Clark makes the point that the characteristics of a technology have a decisive influence on job skills and work organization. Put more strongly, technology can be a primary determinant of social and managerial organization. Clark believes this possibility has been obscured by the recent sociological fashion, exemplified by Braverman’s analysis, that emphasizes the way machinery reflects social choices. For Braverman, the shape of a technological system is subordinate to the manager’s desire to wrest control of the labor process from the workers. Technological change is construed as the outcome of negotiations among interested parties who seek to incorporate their own interests into the design and configuration of the machinery. This position represents the new mainstream called social constructivism.

The constructivists gain acceptance by misrepresenting technological determinism: technological determinists are supposed to believe, for example, that machinery imposes appropriate forms of order on society. The alternative to constructivism, in other words, is to view technology as existing outside society, capable of directly influencing skills and work organization.

Clark refutes the extremes of the constructivists by both theoretical and empirical arguments. Theoretically he defines “technology” in terms of relationships between social and technical variables. Attempts to reduce the meaning of technology to cold, hard metal are bound to fail, for machinery is just scrap unless it is organized functionally and supported by appropriate systems of operation and maintenance. At the empirical level Clark shows how a change at the telephone exchange from maintenance-intensive electromechanical switches to semielectronic switching systems altered work tasks, skills, training opportunities, administration, and organization of workers. Some changes Clark attributes to the particular way management and labor unions negotiated the introduction of the technology, whereas others are seen as arising from (50) the capabilities and nature of the technology itself. Thus Clark helps answer the question: “When is social choice decisive and when are the concrete characteristics of technology more important?”

122. Which of the following most accurately describes Clark’s opinion of Braverman’s position?

6 people answered this question.
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Jon Clark’s study of the effect of the modernization of a telephone exchange on exchange maintenance work and workers is a solid contribution to a debate that encompasses two lively issues in the history and sociology of technology: technological determinism and social constructivism.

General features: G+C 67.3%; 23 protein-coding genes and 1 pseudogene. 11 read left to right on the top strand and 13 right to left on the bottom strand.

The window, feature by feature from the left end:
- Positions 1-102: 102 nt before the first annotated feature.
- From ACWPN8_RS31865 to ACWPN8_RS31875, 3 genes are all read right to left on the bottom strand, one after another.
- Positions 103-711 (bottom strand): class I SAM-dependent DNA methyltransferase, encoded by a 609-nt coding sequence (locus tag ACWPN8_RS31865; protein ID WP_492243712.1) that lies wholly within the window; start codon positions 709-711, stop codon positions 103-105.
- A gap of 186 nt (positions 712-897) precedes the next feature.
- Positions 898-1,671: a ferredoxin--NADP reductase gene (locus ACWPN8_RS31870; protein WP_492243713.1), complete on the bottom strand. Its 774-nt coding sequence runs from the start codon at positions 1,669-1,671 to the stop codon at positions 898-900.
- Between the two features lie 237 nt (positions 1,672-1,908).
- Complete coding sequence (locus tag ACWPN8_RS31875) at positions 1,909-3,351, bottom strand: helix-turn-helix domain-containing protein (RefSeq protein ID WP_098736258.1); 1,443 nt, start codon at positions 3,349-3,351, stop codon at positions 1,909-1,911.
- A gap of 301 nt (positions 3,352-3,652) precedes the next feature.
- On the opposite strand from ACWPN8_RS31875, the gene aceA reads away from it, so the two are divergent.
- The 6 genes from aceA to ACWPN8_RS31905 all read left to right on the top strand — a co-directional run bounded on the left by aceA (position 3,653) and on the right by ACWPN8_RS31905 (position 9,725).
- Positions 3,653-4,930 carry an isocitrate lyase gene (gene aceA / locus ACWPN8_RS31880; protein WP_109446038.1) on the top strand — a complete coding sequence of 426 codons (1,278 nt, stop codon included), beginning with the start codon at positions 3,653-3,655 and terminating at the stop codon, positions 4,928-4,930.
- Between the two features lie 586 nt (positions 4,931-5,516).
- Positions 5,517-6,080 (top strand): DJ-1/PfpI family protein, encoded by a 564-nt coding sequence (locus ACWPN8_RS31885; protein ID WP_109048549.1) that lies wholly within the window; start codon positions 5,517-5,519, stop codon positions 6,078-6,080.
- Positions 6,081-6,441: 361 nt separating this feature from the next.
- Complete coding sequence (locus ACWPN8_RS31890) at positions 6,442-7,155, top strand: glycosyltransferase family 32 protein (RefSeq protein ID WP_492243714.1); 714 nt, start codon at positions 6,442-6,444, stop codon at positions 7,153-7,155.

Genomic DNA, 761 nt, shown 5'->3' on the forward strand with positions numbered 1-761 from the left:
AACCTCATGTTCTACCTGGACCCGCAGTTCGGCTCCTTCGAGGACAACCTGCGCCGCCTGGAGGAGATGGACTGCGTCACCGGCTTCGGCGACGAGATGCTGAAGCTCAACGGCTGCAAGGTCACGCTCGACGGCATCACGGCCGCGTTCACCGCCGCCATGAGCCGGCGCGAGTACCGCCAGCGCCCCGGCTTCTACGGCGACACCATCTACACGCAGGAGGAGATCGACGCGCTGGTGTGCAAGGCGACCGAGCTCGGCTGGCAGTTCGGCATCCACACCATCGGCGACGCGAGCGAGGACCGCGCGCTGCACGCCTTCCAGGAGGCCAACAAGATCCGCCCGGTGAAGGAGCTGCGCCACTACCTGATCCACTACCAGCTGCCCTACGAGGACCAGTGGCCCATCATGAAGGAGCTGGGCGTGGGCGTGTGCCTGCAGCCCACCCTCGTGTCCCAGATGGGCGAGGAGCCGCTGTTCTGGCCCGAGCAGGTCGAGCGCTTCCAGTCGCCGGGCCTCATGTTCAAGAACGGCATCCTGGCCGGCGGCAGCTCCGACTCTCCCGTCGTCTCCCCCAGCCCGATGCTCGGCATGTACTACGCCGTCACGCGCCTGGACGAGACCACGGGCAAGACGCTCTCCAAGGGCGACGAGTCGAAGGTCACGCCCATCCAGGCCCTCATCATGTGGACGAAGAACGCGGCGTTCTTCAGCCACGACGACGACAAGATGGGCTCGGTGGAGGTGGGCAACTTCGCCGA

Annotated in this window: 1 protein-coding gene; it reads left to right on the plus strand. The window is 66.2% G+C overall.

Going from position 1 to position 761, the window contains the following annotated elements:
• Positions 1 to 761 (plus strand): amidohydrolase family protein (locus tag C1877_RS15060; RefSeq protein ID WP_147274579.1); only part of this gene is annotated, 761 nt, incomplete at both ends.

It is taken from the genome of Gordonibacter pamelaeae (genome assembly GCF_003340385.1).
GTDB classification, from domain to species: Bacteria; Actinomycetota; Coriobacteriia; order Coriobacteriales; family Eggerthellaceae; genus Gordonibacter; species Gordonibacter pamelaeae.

Clark makes the point that the characteristics of a technology have a decisive influence on job skills and work organization. Put more strongly, technology can be a primary determinant of social and managerial organization. Clark believes this possibility has been obscured by the recent sociological fashion, exemplified by Braverman’s analysis, that emphasizes the way machinery reflects social choices. For Braverman, the shape of a technological system is subordinate to the manager’s desire to wrest control of the labor process from the workers. Technological change is construed as the outcome of negotiations among interested parties who seek to incorporate their own interests into the design and configuration of the machinery. This position represents the new mainstream called social constructivism.

The constructivists gain acceptance by misrepresenting technological determinism: technological determinists are supposed to believe, for example, that machinery imposes appropriate forms of order on society. The alternative to constructivism, in other words, is to view technology as existing outside society, capable of directly influencing skills and work organization.

Clark refutes the extremes of the constructivists by both theoretical and empirical arguments. Theoretically he defines “technology” in terms of relationships between social and technical variables. Attempts to reduce the meaning of technology to cold, hard metal are bound to fail, for machinery is just scrap unless it is organized functionally and supported by appropriate systems of operation and maintenance. At the empirical level Clark shows how a change at the telephone exchange from maintenance-intensive electromechanical switches to semielectronic switching systems altered work tasks, skills, training opportunities, administration, and organization of workers. Some changes Clark attributes to the particular way management and labor unions negotiated the introduction of the technology, whereas others are seen as arising from (50) the capabilities and nature of the technology itself. Thus Clark helps answer the question: “When is social choice decisive and when are the concrete characteristics of technology more important?”